Ashes to Ashes

Live Oak cemetery, Selma, Alabama, is made of the stuff that Hollywood is always trying to create. Ancient statuary amidst a sea of marble and granite headstones that sit quietly beneath massive Live Oaks draped in Spanish moss. Some of these trees have stood guard over Selma’s dead for nearly 200 years. This is where we sometimes go to visit family.

Live Oak sits along West Dallas Avenue, not far from the waters of the Alabama River. The locals distinguish between New Live Oak and Old Live Oak even though they sit on this earth right next to each other. To have three or four generations of your ancestors at rest beneath these Oaks is testimony to the fact that you are a true son or daughter of Selma.

Henry Rutledge (1805-1883) is buried here. He is only indirectly famous as a son of Selma due to the fact that both his paternal and maternal grandfathers, Rutledge and Middleton, were among the select few who signed the Declaration of Independence in 1776.

In another corner of the cemetery lies Benjamín “Ben” Turner (1825-1894). Born a slave and self-educated, Mr. Turner became a member of the City Council in 1869 and later took his seat as the first African American to represent the State of Alabama in the US Congress in 1871.

It’s incredible what you can learn if you take time to read the grave markers and get to know your neighbors.

So, all of this talk about Live Oak Cemetery is the background to our family supper the other evening. Along with my wife and me, our son, our youngest daughter and her husband, and their daughter; we’re all sitting at the table. The last few crumbs of blueberry cobbler are being scooped up and washed down with sweet tea. We’re doing what families do best. Sitting around, pushed back from the table and bantering about life.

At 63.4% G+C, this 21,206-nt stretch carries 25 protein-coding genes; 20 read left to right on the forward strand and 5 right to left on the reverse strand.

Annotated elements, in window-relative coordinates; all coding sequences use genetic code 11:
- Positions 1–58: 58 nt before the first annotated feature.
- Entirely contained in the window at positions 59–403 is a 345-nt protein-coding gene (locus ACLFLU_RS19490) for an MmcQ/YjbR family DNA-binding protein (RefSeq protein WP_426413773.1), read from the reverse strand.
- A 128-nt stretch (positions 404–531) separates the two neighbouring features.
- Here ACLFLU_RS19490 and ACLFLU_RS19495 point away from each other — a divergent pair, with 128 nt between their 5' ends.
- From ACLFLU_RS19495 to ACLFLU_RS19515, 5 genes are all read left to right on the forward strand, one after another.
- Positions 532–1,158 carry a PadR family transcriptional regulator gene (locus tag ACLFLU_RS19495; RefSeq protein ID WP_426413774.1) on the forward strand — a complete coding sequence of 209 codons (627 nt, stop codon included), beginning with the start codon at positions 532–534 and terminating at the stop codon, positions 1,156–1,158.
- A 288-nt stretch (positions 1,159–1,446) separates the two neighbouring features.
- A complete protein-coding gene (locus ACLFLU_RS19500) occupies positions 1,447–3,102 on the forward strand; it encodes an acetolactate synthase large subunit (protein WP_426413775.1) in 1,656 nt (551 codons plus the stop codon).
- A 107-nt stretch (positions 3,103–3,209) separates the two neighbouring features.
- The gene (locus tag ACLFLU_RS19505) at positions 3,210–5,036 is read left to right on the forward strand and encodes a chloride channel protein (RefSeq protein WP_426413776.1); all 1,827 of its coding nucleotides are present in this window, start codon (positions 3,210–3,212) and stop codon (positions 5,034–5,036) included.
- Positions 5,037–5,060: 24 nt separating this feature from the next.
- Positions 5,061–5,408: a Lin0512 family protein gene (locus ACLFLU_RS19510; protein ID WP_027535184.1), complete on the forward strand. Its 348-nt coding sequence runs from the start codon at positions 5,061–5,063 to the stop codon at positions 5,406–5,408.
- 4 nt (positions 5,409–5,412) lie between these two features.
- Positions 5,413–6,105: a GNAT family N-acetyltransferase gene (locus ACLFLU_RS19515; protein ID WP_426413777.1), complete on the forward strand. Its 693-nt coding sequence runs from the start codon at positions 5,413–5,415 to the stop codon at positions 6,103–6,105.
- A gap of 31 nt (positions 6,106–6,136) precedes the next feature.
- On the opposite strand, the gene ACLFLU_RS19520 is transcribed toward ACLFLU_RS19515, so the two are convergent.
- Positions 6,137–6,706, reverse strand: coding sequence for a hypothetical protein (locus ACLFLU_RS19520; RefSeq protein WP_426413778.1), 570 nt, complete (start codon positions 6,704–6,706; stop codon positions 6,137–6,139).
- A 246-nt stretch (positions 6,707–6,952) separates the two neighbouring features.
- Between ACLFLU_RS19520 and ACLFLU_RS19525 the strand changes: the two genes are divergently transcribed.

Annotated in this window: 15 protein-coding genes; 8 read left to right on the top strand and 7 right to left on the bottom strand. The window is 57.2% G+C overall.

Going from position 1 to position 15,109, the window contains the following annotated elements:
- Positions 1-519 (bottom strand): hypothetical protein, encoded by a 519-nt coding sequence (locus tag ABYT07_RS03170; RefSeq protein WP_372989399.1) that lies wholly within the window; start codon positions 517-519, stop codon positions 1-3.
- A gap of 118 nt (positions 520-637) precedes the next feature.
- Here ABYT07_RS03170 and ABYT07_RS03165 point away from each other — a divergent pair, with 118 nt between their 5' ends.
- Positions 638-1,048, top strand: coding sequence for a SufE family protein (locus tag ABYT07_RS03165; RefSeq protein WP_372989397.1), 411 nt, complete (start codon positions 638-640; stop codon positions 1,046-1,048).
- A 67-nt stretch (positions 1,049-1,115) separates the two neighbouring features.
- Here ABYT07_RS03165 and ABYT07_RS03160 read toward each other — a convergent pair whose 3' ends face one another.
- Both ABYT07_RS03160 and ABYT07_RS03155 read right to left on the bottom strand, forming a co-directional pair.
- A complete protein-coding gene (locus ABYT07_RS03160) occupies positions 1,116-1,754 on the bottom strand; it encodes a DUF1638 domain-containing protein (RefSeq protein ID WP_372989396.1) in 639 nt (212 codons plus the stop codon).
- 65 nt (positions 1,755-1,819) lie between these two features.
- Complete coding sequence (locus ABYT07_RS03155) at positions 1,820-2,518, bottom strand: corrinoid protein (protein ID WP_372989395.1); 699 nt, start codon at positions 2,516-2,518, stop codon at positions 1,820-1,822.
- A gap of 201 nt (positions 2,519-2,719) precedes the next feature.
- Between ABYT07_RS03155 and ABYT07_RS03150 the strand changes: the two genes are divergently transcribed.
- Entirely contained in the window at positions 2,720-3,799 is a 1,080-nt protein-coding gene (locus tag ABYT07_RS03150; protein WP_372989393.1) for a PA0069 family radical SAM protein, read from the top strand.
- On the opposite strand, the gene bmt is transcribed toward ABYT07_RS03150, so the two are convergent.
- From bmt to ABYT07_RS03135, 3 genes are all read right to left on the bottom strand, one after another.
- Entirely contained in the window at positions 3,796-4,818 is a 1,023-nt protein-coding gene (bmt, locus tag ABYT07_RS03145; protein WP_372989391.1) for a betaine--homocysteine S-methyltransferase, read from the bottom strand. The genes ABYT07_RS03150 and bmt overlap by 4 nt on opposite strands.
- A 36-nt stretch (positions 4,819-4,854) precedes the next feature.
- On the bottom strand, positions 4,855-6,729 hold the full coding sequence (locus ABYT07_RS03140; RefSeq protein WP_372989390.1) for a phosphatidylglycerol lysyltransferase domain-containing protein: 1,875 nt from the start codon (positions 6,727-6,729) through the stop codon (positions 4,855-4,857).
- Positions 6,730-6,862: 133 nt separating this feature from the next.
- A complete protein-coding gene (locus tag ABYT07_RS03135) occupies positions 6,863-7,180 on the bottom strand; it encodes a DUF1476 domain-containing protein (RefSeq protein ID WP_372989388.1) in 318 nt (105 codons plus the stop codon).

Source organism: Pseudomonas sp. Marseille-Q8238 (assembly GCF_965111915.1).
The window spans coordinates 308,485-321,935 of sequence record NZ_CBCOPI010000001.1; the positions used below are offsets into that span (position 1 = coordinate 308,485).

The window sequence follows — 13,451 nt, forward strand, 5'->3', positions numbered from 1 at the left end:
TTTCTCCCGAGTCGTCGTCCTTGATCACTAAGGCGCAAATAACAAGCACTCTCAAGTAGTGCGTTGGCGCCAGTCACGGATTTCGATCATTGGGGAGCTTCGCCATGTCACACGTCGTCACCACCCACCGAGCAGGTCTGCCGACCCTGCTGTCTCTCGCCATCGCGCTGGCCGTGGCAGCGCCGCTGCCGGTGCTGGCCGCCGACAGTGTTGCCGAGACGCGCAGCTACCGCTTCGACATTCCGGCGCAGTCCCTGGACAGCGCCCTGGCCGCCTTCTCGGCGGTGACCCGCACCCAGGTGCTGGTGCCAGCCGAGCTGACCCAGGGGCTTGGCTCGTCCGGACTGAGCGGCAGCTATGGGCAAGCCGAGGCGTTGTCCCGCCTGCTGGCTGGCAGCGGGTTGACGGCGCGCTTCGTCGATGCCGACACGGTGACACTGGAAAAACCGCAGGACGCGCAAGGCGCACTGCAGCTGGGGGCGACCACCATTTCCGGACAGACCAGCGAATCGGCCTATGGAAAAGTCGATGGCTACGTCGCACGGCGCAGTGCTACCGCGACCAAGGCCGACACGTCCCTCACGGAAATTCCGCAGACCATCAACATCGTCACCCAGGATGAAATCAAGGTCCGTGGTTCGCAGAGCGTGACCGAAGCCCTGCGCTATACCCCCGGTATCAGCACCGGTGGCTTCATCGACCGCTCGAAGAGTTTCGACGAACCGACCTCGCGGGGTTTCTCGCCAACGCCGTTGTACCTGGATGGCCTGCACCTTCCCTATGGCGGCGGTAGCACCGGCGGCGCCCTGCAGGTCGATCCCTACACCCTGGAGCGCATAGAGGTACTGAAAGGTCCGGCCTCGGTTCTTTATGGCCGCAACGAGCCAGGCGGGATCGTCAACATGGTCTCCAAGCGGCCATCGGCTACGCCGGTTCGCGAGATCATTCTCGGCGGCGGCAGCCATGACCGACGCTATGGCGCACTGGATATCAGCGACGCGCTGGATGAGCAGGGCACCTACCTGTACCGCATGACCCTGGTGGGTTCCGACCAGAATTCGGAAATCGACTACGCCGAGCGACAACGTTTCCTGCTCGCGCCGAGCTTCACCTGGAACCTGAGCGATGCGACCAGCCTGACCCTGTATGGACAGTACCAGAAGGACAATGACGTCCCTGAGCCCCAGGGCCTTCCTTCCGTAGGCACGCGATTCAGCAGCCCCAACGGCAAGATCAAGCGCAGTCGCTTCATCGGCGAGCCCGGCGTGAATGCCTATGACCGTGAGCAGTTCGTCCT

We we’re talking about the ancestral burial grounds with the same ease in which we would talk about vacation trips or what day Christmas is on this year. My kids have loved walking among the tombstones and asking questions about the relatives of our past. We have taught them to appreciate the maze of connections to the bones from whence we come on both sides of the family.

Then, out of the blue I threw out this question. “Where do you want to be buried?” It’s a fair question. Yet one that was met with shock and chuckles.

“What? Aren’t we a little young to be thinking about that right now?”

“Oh, goodness, I’m not sure I’m ready for this discussion.”

“I don’t know. How old were you when you decided where you wanted to be buried.?”

The truth is that I really never decided. It was kind of handed to me. For my 50th birthday, my Dad gave me a piece of paper with the rights to a place in the Berea Cemetery in Hampton. “There’s two spots left, and they’re yours.” It was just that simple. “Umm! Okay. Thanks, Dad, for the thoughtful birthday present.”

My son, who is single and unattached, said, “Just bury me in the back yard, I guess.” But that won’t work since our back yard is in the flood plain of Palmetto Creek. We’ve had 8 ft. of water in our back yard before. “Can’t do that. You’ll end up floating downstream, bobbing around Lake Lorraine.”

The question of a man’s final resting place has long been an important consideration. Even though the location is somewhat immaterial in the big picture, the idea of being close to home, or close to family, or close to some place of personal significance seems to matter to us.